Regardless of how many new users it could attract, Binance isn’t interested in offering users the ability to trade stocks.
CEO Changpeng Zhao told Decrypt on the latest gm podcast that cryptocurrency exchanges offering the feature are neither right nor wrong, but he emphasized that swapping equities doesn’t align with his company’s philosophy.
As crypto firms endure a broad market slump, some have turned their focus to adding users with new features. In May, FTX began offering clients the ability to trade stocks in accounts funded with stablecoins.
"Some exchanges want to go back to stock trading," CZ said in an obvious reference to FTX. "We don’t have any plans on doing stock trading,” said CZ. "We’re not running a fiscal broker store anytime soon.”
And while stock trading has proven a lucrative market for many retail investment platforms, such as Robinhood and Webull, CZ said he’d rather see Binance focus on building more Web3 tools.
“We are a pure Web3 company,” CZ said. “We’re not going back, we’re moving forward.”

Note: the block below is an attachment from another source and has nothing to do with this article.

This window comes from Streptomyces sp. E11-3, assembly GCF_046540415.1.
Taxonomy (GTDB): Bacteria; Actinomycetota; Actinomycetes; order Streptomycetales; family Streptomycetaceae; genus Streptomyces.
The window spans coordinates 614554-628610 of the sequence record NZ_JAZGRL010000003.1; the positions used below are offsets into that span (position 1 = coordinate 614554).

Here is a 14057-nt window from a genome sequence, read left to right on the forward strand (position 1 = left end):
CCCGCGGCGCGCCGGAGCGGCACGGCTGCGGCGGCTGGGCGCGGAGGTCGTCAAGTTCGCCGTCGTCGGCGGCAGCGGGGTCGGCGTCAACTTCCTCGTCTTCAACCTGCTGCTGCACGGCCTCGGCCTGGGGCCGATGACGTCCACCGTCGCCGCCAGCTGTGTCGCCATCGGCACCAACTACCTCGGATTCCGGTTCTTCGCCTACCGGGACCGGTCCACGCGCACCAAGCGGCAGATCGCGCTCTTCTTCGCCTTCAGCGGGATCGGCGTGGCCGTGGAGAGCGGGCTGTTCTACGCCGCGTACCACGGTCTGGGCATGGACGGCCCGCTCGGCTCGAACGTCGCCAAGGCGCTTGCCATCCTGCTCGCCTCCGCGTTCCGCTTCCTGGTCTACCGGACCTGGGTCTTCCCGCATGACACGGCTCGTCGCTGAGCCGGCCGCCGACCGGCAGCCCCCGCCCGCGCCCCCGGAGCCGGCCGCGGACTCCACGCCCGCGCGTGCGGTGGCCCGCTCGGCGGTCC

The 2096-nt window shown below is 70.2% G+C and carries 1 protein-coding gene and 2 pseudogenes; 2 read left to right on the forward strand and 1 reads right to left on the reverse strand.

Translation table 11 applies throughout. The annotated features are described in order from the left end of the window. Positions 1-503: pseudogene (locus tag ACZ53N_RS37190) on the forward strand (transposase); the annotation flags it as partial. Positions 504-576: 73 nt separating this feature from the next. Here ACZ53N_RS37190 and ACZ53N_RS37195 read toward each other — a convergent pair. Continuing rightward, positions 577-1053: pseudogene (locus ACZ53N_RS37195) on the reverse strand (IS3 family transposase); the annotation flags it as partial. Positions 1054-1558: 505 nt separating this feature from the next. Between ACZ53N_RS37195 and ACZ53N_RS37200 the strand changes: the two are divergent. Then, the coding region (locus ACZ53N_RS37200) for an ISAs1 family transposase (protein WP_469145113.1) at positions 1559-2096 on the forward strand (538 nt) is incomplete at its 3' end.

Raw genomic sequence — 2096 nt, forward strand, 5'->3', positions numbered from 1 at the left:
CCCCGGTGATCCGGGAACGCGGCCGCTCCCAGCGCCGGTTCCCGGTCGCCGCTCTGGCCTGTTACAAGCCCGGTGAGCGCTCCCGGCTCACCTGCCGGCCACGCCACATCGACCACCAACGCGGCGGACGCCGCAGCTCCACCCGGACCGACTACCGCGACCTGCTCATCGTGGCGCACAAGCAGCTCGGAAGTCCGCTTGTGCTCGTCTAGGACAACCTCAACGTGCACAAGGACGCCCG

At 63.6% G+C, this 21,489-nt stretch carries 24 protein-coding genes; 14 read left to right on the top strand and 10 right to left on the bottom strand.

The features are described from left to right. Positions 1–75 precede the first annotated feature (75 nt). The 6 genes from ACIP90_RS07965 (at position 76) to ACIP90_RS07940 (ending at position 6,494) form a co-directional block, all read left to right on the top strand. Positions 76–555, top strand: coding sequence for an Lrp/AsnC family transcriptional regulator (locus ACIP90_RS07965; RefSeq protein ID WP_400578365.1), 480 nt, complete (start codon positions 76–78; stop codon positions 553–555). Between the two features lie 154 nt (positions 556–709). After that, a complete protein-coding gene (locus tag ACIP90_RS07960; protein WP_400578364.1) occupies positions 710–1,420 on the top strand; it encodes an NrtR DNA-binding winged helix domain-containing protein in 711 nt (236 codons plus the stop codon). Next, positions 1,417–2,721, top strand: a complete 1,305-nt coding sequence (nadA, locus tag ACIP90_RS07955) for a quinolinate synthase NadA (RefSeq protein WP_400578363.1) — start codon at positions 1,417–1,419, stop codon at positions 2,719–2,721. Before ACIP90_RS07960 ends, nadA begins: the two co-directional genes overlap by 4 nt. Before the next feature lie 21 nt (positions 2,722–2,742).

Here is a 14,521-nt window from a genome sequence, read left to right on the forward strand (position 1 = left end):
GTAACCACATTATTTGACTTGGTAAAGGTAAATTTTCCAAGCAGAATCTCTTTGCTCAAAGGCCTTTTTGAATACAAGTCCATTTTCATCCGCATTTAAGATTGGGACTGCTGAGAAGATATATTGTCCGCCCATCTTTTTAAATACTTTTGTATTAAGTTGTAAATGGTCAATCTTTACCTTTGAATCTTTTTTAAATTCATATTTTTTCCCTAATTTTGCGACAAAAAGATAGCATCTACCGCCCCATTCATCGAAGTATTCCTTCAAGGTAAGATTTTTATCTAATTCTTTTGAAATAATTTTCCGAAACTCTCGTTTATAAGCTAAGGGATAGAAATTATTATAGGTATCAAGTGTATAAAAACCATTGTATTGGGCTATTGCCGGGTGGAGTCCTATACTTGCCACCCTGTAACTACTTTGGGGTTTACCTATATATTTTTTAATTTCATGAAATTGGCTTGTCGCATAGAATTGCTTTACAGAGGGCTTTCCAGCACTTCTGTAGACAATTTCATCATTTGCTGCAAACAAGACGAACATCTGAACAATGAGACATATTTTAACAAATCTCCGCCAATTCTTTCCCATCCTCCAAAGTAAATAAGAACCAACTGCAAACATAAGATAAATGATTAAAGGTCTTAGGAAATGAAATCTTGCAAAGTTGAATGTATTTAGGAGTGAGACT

The CEO added that Binance is eyeing a few companies as potential acquisition targets during the bear market, but that none of those would revolve around the exchange of traditional equities. CZ also suggested the potential deals would be more “simple” than a complicated loan structure or bailout.
“That is not to say that complex deals are bad,” CZ said. “But my preference is always keep everything very simple, very straightforward, boil everything down to very basic core principles, and go from there.”
He also commented directly on the $500 million line of credit extended to bankrupt crypto broker Voyager Digital by Sam Bankman-Fried's Alameda Research: "I would never do that type of deal."
In May, Bankman-Fried bought a 7.6% stake in Robinhood, and Bloomberg reported last month that he was interested in buying the stock and crypto trading app outright, but he dismissed the rumor, stating that there were “no active M&A conversations about Robinhood currently taking place.”